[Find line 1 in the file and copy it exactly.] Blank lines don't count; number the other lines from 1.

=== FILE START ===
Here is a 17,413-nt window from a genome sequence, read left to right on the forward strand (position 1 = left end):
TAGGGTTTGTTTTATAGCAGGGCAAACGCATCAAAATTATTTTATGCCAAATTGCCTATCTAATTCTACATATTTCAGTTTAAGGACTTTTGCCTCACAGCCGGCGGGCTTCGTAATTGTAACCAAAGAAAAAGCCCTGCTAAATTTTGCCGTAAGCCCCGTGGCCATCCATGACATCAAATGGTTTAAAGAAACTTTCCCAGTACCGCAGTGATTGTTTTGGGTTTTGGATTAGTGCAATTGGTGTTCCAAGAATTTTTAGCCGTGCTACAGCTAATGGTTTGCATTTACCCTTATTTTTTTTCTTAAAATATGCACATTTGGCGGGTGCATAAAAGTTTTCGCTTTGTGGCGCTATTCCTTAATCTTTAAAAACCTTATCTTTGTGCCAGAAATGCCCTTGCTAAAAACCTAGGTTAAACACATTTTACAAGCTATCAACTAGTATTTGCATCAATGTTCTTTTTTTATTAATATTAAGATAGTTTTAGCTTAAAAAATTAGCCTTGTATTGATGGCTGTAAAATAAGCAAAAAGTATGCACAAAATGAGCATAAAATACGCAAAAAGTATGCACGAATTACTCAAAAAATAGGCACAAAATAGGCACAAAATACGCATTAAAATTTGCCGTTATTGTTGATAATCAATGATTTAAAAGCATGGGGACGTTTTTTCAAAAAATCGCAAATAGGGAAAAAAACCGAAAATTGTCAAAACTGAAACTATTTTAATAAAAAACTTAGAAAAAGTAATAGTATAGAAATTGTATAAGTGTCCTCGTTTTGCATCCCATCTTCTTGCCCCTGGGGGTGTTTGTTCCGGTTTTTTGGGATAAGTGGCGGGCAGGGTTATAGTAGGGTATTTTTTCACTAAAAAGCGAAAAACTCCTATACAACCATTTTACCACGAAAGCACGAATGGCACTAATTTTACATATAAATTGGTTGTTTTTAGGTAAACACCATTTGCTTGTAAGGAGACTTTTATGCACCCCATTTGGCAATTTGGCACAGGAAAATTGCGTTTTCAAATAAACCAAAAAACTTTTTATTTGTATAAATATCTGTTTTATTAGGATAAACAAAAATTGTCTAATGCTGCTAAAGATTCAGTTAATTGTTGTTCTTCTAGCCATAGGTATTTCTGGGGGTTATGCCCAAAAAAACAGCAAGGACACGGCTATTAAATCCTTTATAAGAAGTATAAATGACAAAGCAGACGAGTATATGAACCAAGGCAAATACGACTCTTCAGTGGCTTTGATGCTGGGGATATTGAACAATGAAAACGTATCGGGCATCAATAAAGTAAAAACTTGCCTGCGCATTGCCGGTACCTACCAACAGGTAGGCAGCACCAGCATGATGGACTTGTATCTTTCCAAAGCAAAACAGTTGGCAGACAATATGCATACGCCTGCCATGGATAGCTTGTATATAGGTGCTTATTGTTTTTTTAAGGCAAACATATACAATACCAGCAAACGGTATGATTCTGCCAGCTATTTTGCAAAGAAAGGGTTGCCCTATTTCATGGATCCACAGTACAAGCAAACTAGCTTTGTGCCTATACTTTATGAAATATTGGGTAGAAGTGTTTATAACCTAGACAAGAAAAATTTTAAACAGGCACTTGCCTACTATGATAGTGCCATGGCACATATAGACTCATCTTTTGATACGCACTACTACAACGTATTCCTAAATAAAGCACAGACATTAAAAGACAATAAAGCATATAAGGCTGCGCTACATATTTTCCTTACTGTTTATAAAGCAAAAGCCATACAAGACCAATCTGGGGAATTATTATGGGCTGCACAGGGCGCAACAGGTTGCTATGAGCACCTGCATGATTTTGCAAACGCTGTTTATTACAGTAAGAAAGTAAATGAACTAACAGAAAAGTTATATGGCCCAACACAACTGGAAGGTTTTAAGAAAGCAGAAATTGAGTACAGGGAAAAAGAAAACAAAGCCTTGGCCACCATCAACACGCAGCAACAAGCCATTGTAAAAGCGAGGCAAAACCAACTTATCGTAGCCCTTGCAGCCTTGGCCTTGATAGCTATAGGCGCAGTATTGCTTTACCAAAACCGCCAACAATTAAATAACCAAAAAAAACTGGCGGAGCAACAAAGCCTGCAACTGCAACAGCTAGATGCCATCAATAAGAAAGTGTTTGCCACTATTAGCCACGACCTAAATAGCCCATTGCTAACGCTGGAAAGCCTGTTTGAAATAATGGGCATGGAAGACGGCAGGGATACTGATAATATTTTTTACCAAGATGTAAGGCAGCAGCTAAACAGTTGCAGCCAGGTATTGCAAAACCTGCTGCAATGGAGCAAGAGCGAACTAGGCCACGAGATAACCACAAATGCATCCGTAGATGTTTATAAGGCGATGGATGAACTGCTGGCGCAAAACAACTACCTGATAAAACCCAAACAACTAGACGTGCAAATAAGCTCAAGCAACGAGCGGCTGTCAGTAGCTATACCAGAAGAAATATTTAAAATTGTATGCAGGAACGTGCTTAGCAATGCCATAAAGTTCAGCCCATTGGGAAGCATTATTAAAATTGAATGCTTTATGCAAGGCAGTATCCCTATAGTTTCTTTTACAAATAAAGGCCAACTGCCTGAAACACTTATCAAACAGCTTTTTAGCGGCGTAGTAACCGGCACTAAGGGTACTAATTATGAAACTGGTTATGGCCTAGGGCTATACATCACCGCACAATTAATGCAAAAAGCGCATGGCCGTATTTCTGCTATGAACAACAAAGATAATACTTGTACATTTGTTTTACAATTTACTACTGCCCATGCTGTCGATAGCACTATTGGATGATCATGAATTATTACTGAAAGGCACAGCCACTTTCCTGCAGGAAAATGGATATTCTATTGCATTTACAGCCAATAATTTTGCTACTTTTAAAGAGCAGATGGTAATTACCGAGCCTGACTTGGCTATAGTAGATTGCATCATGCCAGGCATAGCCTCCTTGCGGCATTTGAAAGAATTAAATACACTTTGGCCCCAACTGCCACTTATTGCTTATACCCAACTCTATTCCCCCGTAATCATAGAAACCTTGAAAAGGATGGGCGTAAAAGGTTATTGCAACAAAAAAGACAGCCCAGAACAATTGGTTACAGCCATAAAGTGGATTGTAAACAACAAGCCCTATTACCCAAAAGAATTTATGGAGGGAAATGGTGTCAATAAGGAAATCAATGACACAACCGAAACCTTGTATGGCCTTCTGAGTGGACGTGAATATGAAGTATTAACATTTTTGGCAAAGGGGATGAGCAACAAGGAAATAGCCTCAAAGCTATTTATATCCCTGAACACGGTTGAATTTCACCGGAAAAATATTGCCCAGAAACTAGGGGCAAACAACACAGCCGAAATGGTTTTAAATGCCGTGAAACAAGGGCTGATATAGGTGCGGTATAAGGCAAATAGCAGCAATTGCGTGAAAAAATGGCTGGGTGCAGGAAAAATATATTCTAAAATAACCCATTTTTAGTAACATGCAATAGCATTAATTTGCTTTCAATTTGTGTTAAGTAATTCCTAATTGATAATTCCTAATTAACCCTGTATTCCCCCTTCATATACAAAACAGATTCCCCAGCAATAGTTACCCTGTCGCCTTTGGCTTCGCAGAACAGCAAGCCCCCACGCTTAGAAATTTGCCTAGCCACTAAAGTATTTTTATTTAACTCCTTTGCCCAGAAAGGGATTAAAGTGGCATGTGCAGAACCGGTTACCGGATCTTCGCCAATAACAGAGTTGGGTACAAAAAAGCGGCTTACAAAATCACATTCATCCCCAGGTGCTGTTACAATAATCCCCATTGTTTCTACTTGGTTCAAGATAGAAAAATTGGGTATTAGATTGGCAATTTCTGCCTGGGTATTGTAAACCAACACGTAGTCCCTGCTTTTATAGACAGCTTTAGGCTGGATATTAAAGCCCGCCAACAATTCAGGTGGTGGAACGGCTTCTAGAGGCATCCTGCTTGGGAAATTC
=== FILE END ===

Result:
Here is a 17,413-nt window from a genome sequence, read left to right on the forward strand (position 1 = left end):